That was in the early fifties, and now here we are in the very late seventies and I am still mad. Right now I am furious because of my best friend, a girl named Doris, twenty four years old. She has cancer. I am in love with someone who could die anytime, and it makes fury against God and the world race through me, elevating my blood pressure and stepping up my heartbeat. And so I write. I want to write about people I love, and put them into a fictional world spun out of my own mind, not the world we actually have because the world we actually have does not meet my standards. Okay, so I should revise my standards; I'm out of step. I should yield to reality . I have never yielded to reality. That's what SF is all about. If you wish to yield to reality, go read Philip Roth; read the New York literary establishment mainstream best-selling writers. But you are reading SF and I am writing it for you. I want to show you, in my writing, what I love (my friends) and what I savagely hate (what happens to them).

I have watched Doris suffer unspeakably, undergo torment in her fight against cancer to a degree that I cannot believe. One time I ran out of the apartment and up to a friend's place, literally ran. My doctor had told me that Doris wouldn't live much longer and I should say good-bye to her and tell her it was because she was dying. I tried to and couldn't and then I panicked and ran. At my friend's house we sat around and listened to weird records (I'm into weird music in general, both in classical and in rock; it's a comfort). He is a writer, too, a young SF writer named K. W. Jeter—a good one. We just sat there and then I said aloud, really just pondering aloud, "The worst part of it is I'm beginning to lose my sense of humor about cancer." Then I realized what I'd said, and he realized, and we both collapsed into laughter.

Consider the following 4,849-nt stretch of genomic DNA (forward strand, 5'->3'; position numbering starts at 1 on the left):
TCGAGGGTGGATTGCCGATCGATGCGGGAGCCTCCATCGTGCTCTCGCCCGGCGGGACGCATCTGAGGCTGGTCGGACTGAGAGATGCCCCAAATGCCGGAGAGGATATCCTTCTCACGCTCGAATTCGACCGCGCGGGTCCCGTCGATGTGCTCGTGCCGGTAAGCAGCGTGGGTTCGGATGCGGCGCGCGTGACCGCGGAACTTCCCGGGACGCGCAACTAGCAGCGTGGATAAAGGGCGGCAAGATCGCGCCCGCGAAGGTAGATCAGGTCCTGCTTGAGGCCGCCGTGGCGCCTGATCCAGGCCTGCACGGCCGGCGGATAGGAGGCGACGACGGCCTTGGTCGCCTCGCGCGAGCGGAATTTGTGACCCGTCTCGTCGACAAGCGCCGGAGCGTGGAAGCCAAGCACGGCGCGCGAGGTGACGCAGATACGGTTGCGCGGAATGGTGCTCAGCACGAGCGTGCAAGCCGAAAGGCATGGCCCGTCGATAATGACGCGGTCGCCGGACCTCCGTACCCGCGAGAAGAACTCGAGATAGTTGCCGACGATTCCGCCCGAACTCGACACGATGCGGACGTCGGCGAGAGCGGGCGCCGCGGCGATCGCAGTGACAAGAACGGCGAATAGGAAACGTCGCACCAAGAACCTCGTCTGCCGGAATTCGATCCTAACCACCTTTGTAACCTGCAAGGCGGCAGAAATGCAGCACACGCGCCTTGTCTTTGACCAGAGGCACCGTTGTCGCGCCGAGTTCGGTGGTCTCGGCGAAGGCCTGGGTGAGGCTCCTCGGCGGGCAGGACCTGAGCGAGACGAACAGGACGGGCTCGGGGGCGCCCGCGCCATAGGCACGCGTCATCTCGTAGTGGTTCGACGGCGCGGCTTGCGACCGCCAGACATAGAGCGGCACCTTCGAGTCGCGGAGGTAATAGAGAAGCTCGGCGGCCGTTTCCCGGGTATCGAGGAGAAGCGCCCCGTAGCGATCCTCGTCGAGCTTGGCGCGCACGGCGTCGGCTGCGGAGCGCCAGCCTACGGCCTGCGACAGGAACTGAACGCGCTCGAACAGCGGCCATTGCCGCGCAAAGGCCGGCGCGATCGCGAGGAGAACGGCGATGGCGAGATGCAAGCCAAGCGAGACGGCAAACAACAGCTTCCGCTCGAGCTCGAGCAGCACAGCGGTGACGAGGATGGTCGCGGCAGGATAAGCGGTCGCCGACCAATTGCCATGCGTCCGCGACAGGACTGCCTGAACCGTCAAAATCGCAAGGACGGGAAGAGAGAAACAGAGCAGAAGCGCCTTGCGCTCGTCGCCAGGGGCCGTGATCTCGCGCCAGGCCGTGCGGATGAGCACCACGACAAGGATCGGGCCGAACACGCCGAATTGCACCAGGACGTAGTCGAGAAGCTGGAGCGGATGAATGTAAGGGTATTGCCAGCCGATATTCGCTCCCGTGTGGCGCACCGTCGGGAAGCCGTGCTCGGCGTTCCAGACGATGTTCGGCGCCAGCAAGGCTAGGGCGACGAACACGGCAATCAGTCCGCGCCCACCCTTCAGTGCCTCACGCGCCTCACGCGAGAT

So I do get to laugh. Our situation, the human situation, is, in the final analysis, neither grim nor meaningful but funny. What else can you call it? The wisest people are the clowns, like Harpo Marx, who would not speak. If I could have anything I want I would like God to listen to what Harpo was not saying, and understand why Harpo would not talk. Remember, Harpo could talk. He just wouldn't. Maybe there was nothing to say; everything has been said. Or maybe, had he spoken, he would have pointed out something too terrible, something we should not be aware of. I don't know. Maybe you can tell me.

Writing is a lonely way of life. You shut yourself up in your study and work and work. For instance, I have had the same agent for twenty-seven years and I've never met him because he is in New York and I'm in California. (I saw him once on TV, on the Tom Snyder Tomorrow Show, and my agent is one mean dude. He really plays hardball, which is what an agent is supposed to do.) I've met many other SF writers and become close friends with a number of them. For instance, I've known Harlan Ellison since 1954. Harlan hates my guts. When we were at the Metz Second Annual SF Festival last year, in France, see, Harlan tore into me; we were in the bar at the hotel, and all kinds of people, mostly French, were standing around. Harlan shredded me. It was fine; I loved it. It was sort of like a bad acid trip; you just have to kick back and enjoy; there is no alternative.